Invented by Google and popularized by Hadoop, MapReduce enjoys the buzz in recent years. When talking about data analytics, people often think of MapReduce. It is scalable and easy to programming. With open source Hadoop ecosystem, people can quickly start crunching numbers on the clusters of cheap commodity computers. However, it is actually not the right thing for most of us. To see why, let’s first understand why Google invented MapReduce. In the paper “MapReduce: Simplified Data Processing on Large Clusters“, Jeffrey Dean and Sanjay Ghemawat observed

  • Most Google’s computations (e.g. generating inverted indices, summaries of the number of pages crawled per host, the set of most frequent queries) are conceptually straightforward.
  • The input data is usually large. All Google’s business is about BIG data at the internet scale.
  • Computations are distributed across thousands of commodity machines connected by commodity networking, where hardware failure is not uncommon. Storage is provided by inexpensive IDE disks attached directly to individual machines.

Therefore, they proposed the MapReduce to deal the issues of how to parallelize the computation, distribute the data, and handle failures. Compared to other popular parallel computing approach (e.g. MPI, the de facto parallel computing standard on supercomputers), the main contributions of MapReduce are

  • A simple parallel computing paradigm. Inspired by functional programming, the computing paradigm of MapReduce is really simple and easy to understand. Because of automatic parallelization, no explicit handling of data transfer and synchronization in programs, and no deadlock, this model is very attractive. Meanwhile it is sufficient for simple computations mentioned earlier. In contrast, the learning curve of much more comprehensive MPI is steep.
  • Assuming the input data is too big to fit into the memory (combined from all nodes), MapReduce employs a data flow model, which also provides a simple I/O interface to access large amount of data in distributed file system. It also exploits data locality for efficiency. In most cases, we don’t need to worry about I/O at all. Although it sounds trivial, it is actually an important improvement for big data analytics. MPI initially ignored I/O at all and MPI-I/O was added into MPI-2 later. But it is not easy to use and difficult to achieve good performance.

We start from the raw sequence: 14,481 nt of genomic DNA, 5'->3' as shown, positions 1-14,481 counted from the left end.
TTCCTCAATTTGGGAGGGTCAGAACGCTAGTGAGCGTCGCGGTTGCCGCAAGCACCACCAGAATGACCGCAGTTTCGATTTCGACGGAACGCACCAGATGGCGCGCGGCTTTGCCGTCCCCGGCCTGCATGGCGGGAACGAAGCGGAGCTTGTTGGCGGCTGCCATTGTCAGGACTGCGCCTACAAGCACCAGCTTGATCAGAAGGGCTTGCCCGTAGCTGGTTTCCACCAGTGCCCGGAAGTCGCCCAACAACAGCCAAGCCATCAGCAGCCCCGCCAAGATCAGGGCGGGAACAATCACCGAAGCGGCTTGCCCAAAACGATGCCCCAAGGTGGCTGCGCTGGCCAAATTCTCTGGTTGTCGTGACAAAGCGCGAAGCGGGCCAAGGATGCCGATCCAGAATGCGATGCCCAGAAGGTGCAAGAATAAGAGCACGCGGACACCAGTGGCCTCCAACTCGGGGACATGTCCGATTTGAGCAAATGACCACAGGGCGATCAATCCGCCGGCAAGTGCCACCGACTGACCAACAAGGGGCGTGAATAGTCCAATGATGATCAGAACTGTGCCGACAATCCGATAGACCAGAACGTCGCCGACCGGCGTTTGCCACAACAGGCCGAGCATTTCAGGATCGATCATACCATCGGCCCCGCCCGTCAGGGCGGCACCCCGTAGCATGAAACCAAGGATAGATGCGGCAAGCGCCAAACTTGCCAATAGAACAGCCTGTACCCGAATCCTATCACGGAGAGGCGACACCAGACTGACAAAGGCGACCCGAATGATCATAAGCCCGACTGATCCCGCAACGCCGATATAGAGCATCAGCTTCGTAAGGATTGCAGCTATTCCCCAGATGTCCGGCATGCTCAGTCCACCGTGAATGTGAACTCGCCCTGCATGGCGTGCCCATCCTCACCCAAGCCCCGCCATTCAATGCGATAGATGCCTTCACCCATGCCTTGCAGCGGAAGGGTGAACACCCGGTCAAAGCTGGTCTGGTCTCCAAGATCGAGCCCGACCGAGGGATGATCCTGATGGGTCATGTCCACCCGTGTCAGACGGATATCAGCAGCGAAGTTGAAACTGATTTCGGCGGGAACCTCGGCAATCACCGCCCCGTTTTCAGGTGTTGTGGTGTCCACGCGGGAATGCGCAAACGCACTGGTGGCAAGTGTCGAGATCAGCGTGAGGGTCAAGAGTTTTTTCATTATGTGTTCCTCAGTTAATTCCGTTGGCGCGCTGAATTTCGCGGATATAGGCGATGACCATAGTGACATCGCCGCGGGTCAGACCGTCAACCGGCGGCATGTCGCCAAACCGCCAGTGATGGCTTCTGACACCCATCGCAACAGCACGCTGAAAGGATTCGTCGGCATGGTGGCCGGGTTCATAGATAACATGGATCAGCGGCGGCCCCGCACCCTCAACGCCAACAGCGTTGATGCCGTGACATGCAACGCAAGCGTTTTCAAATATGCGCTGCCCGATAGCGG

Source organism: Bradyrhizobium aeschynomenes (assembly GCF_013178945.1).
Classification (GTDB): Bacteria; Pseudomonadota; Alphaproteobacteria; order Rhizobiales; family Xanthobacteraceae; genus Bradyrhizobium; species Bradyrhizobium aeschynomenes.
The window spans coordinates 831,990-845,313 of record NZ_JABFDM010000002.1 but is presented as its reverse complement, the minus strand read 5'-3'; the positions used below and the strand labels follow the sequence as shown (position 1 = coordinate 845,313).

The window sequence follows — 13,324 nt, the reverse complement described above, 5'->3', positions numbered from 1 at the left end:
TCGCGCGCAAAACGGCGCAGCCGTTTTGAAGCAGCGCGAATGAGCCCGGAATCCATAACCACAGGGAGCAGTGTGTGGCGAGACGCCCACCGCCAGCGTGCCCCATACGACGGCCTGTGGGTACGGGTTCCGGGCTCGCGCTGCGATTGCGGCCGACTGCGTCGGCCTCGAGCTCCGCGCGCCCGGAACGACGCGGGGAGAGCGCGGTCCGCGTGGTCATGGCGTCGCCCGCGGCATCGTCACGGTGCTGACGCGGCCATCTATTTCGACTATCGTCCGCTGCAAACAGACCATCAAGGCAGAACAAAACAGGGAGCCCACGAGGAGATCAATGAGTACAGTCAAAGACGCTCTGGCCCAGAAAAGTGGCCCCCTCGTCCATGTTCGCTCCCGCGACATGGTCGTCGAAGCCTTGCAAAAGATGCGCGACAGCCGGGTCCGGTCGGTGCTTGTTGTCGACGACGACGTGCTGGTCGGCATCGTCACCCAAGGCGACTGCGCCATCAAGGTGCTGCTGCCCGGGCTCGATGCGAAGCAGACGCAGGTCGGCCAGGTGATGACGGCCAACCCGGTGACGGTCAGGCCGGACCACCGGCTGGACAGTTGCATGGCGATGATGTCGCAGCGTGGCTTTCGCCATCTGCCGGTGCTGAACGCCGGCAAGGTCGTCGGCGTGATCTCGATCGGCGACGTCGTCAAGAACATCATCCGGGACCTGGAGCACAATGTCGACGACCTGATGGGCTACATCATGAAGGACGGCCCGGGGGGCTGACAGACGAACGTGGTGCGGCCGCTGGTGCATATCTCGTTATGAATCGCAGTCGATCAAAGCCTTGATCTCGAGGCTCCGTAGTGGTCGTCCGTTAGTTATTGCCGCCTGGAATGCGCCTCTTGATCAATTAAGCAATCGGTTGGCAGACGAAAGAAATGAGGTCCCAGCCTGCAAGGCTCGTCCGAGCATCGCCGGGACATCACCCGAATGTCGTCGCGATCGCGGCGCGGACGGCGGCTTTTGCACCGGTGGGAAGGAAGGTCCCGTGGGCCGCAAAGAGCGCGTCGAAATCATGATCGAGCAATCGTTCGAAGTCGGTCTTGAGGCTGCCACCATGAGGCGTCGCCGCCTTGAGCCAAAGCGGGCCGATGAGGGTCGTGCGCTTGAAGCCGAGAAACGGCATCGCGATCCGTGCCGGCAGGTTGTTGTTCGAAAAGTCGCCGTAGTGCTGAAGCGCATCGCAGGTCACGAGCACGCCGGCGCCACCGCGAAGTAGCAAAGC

• Fault tolerance. Because hardware failures are common in the large clusters of commodity PCs, MapReduce puts a lot of emphasis on fault tolerance. In MPI, it is mainly application developers’ job to make program fault tolerance.

All of these are very good designs for Google given their computations and environment. However, they are not good for many of us. Even though everyone is talking about big data, only very few companies handle the data size on par with Google. In fact, even most MapReduce jobs in Microsoft, Yahoo, Facebook are applied to relatively small data. In the paper “Nobody ever got fired for using Hadoop on a cluster“, Microsoft Research analyzed 174,000 jobs submitted to a production analytics cluster in Microsoft in a single month in 2011 and found that the median job input data set size was less than 14 GB. They also estimated that the median input data size of the Hadoop jobs on the production clusters at Yahoo is less than 12.5 GB. A 2012 paper from Facebook revealed that Facebook jobs follow a power-law distribution with small jobs dominating. From the graphs in the paper, it appears that at least 90% of the jobs have input sizes under 100 GB. If your data can fit into the distributed memory, why confine yourself to the slow MapReduce? Besides, not many people afford a cluster of thousand nodes. If you have only dozens of machines, why bother fault tolerance? For fault tolerance, MapReduce keeps writing to disk all the time, which drags down your application performance significantly.

A more severe problem is that MapReduce provides only a very LIMITED parallel computing paradigm. Not all problems fit in MapReduce. For data analytics, we really want to apply advanced statistical analysis and machine learning to obtain deep insights. Isn’t it a shame if we can only do simple aggregations? Unfortunately, it is either impossible or awkward to implement many statistics and machine learning algorithms in MapReduce. For non-trivial algorithms, programmers try hard to “MapReducize” them, often in a non-intuitive way.

Even though MapReduce has the aforementioned problems, I appreciate that it helps so many companies/practitioners to hug big data and analytics in such a short period. After years of practice, the community has realized these problems and try to address them in different ways. For example, Apache Spark aims on the speed by keeping data in memory. Apache Pig provides a DSL and Hive provides a SQL dialect on the top of MapReduce to ease the programming. Google Dremel/Cloudera Impala target on interactive analysis with SQL queries. Microsoft Dryad/Apache Tez provides a more general parallel computing framework that models computations in DAGs. Google Pregel/Apache Giraph concerns computing problems on large graphs. Apache Storm focuses on real time event processing. We will look into all of them in the Big Data Analytics series.